Good Friday Celebrated with a Series of Byzantine Tableaux Vivants
There are many reasons to love the holiday of Easter. Here is mine: while Christmas nowadays is more or less the same everywhere – a truly globalized event, celebrated from Alaska to Zimbabwe with decorated pine trees, Silent Night and a jolly fat man in red pyjamas – Easter has managed to preserve its diversity, its many ancient faces and flavours.
The Philippines have their flagellants, Seville has its local chapel of the Ku-Klux Clan, while the Brits merrily roll Easter eggs down the hill, and there is only a small risk that you could mistake one country’s tradition for the others’. On Easter, you always know where you are.
We are currently in Greece to do some easy hiking on the beautiful island of Paros in the Cyclades, where we had the privilege of witnessing the Good Friday celebrations in the village of Marpissa.
Marpissa is a small place, even by local standards, counting fewer than 800 souls on an island with a total population of 17,000 permanent residents. One night every year, however, half the island seems to crowd into Marpissa’s narrow lanes to look at a series of tableaux vivants where local villagers take up the poses of the characters in famous Byzantine icons, a sort of Greek Oberammergau without action, words or straggly beards.
There are 17 such tableaux every year, scattered throughout Marpissa’s village centre, and the procession – featuring local islanders as well as visitors from mainland Greece and all over the world – starts at the main church after the Good Friday service at around 10 p.m. The stations of the procession resemble an extended way of the cross, building up from Jesus’s entry into Jerusalem on Palm Sunday …
… via the Last Supper …
… and the moment where Pontius Pilate tells the crowd that he “has a fwiend in Wome” …
… to the lamentation and descent from the cross.
The “actors”, all volunteers from the village and neighbouring towns, have to hold their poses for at least one hour (depending on the length of the procession), rain or shine. Or blow, one might add, with reference to the blustery northerly wind which made the conditions on Friday much more unfriendly than you would expect them to be at such southern latitudes in late April.
Only once in living memory, by the way, on a particularly cold and wet night a few years ago, did the organizers consider to call the whole thing off, but even then, they ultimately decided to go ahead and let all participants brace the rain.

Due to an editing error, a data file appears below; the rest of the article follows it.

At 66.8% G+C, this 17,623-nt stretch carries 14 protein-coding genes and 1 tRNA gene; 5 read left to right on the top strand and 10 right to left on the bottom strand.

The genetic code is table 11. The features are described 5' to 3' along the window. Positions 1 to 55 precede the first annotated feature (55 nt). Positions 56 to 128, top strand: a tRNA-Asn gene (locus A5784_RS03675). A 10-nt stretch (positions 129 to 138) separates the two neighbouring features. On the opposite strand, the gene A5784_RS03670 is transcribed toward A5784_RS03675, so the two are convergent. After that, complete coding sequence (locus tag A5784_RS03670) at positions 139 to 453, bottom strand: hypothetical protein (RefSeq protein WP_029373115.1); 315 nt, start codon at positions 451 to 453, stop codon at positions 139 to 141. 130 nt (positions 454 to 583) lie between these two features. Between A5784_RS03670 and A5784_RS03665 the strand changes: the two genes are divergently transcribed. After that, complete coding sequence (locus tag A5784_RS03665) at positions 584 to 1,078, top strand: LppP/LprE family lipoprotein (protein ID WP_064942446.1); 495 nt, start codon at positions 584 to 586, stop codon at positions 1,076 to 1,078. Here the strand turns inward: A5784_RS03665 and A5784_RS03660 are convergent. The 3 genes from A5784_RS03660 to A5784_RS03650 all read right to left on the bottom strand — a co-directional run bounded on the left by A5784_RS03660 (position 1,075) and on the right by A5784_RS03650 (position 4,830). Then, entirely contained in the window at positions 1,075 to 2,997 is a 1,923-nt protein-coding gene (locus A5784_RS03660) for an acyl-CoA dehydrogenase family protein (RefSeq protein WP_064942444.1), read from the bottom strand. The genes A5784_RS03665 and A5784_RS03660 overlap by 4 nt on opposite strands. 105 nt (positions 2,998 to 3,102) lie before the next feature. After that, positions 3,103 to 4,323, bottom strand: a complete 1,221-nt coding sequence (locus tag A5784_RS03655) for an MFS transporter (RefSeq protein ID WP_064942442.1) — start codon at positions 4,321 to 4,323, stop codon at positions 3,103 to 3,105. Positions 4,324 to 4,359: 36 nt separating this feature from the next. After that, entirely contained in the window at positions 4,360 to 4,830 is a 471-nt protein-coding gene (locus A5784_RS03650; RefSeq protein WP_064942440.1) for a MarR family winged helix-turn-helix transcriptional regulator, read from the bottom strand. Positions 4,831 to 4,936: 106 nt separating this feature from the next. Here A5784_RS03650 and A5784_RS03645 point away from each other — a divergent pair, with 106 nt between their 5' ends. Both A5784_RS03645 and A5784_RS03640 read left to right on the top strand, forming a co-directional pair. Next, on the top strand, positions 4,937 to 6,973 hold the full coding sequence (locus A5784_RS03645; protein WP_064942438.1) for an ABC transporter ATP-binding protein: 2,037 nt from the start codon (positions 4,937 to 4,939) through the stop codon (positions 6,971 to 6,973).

The biggest mishap our knowledgeable and charming guide Christina – until last year a regular member of the cast herself – could remember was the time when an overexcited donkey refused to carry Jesus into Jerusalem and opted instead to run off into the night, to much hilarity presumably, Good Friday or not. (It seems that they do not know their W.C. Fields in Marpissa – otherwise they might have remembered that it is never a good idea to share a stage with children and animals, not even for Jesus Christ.)
Marpissa’s Good Friday celebrations go back to a village school tradition: about a hundred years ago, a school teacher thought that it would be a good idea to involve children at an early age into the preparations for the holiest day of the year. Even today, many children and, perhaps even more surprisingly, many people in their teens and twenties are actively involved in the festivities. After the procession is over, at around midnight, the local youths then assemble in the bars and nightclubs of the near-by coastal resorts to celebrate Easter their own way – the modern part of an old tradition.
We thank Mr George Bafitis, owner/manager of Hotel Kalypso (and who also happens to be the President of the Paros Hotel Association) for his warm hospitality.
Follow our discoveries of the island as guests of the Municipality of Paros (under the wings of the town’s Deputy Mayor Mrs Maria Chanioti) as we explore and enjoy the Cyclades.
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